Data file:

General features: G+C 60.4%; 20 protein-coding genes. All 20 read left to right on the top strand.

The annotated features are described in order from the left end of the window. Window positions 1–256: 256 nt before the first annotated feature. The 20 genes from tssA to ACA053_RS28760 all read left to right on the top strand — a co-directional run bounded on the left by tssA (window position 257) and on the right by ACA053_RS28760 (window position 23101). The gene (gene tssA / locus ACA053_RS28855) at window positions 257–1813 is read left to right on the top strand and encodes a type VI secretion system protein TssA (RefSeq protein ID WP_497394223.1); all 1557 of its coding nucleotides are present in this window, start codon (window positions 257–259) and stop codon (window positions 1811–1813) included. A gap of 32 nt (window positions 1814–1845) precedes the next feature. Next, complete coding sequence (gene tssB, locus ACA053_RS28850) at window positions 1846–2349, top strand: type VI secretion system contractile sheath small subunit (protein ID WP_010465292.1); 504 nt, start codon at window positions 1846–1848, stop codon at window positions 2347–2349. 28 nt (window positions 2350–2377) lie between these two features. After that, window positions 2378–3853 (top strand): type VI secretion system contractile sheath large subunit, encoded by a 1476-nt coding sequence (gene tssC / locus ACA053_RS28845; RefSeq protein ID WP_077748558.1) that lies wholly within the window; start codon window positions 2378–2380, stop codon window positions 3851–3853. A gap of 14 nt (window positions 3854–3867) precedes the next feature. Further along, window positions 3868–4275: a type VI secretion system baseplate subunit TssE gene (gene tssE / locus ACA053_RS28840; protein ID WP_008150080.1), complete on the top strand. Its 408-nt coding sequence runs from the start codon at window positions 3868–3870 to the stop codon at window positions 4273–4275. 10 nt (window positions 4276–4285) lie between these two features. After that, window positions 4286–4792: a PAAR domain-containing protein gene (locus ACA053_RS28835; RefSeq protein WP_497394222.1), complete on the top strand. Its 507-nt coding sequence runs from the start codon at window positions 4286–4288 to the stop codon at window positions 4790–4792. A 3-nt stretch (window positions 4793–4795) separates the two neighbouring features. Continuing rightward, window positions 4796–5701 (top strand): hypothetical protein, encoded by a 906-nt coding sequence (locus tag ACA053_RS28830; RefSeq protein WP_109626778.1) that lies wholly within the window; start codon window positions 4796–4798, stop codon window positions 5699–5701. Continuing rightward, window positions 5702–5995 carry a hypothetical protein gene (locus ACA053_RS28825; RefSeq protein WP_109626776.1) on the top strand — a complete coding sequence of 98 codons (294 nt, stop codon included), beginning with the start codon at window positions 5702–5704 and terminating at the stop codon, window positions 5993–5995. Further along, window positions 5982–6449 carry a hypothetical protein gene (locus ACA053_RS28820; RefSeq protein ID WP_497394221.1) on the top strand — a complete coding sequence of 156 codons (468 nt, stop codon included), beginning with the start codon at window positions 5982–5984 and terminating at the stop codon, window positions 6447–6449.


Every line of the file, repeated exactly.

General features: G+C 60.4%; 20 protein-coding genes. All 20 read left to right on the top strand.

The annotated features are described in order from the left end of the window. Window positions 1–256: 256 nt before the first annotated feature. The 20 genes from tssA to ACA053_RS28760 all read left to right on the top strand — a co-directional run bounded on the left by tssA (window position 257) and on the right by ACA053_RS28760 (window position 23101). The gene (gene tssA / locus ACA053_RS28855) at window positions 257–1813 is read left to right on the top strand and encodes a type VI secretion system protein TssA (RefSeq protein ID WP_497394223.1); all 1557 of its coding nucleotides are present in this window, start codon (window positions 257–259) and stop codon (window positions 1811–1813) included. A gap of 32 nt (window positions 1814–1845) precedes the next feature. Next, complete coding sequence (gene tssB, locus ACA053_RS28850) at window positions 1846–2349, top strand: type VI secretion system contractile sheath small subunit (protein ID WP_010465292.1); 504 nt, start codon at window positions 1846–1848, stop codon at window positions 2347–2349. 28 nt (window positions 2350–2377) lie between these two features. After that, window positions 2378–3853 (top strand): type VI secretion system contractile sheath large subunit, encoded by a 1476-nt coding sequence (gene tssC / locus ACA053_RS28845; RefSeq protein ID WP_077748558.1) that lies wholly within the window; start codon window positions 2378–2380, stop codon window positions 3851–3853. A gap of 14 nt (window positions 3854–3867) precedes the next feature. Further along, window positions 3868–4275: a type VI secretion system baseplate subunit TssE gene (gene tssE / locus ACA053_RS28840; protein ID WP_008150080.1), complete on the top strand. Its 408-nt coding sequence runs from the start codon at window positions 3868–3870 to the stop codon at window positions 4273–4275. 10 nt (window positions 4276–4285) lie between these two features. After that, window positions 4286–4792: a PAAR domain-containing protein gene (locus ACA053_RS28835; RefSeq protein WP_497394222.1), complete on the top strand. Its 507-nt coding sequence runs from the start codon at window positions 4286–4288 to the stop codon at window positions 4790–4792. A 3-nt stretch (window positions 4793–4795) separates the two neighbouring features. Continuing rightward, window positions 4796–5701 (top strand): hypothetical protein, encoded by a 906-nt coding sequence (locus tag ACA053_RS28830; RefSeq protein WP_109626778.1) that lies wholly within the window; start codon window positions 4796–4798, stop codon window positions 5699–5701. Continuing rightward, window positions 5702–5995 carry a hypothetical protein gene (locus ACA053_RS28825; RefSeq protein WP_109626776.1) on the top strand — a complete coding sequence of 98 codons (294 nt, stop codon included), beginning with the start codon at window positions 5702–5704 and terminating at the stop codon, window positions 5993–5995. Further along, window positions 5982–6449 carry a hypothetical protein gene (locus ACA053_RS28820; RefSeq protein ID WP_497394221.1) on the top strand — a complete coding sequence of 156 codons (468 nt, stop codon included), beginning with the start codon at window positions 5982–5984 and terminating at the stop codon, window positions 6447–6449.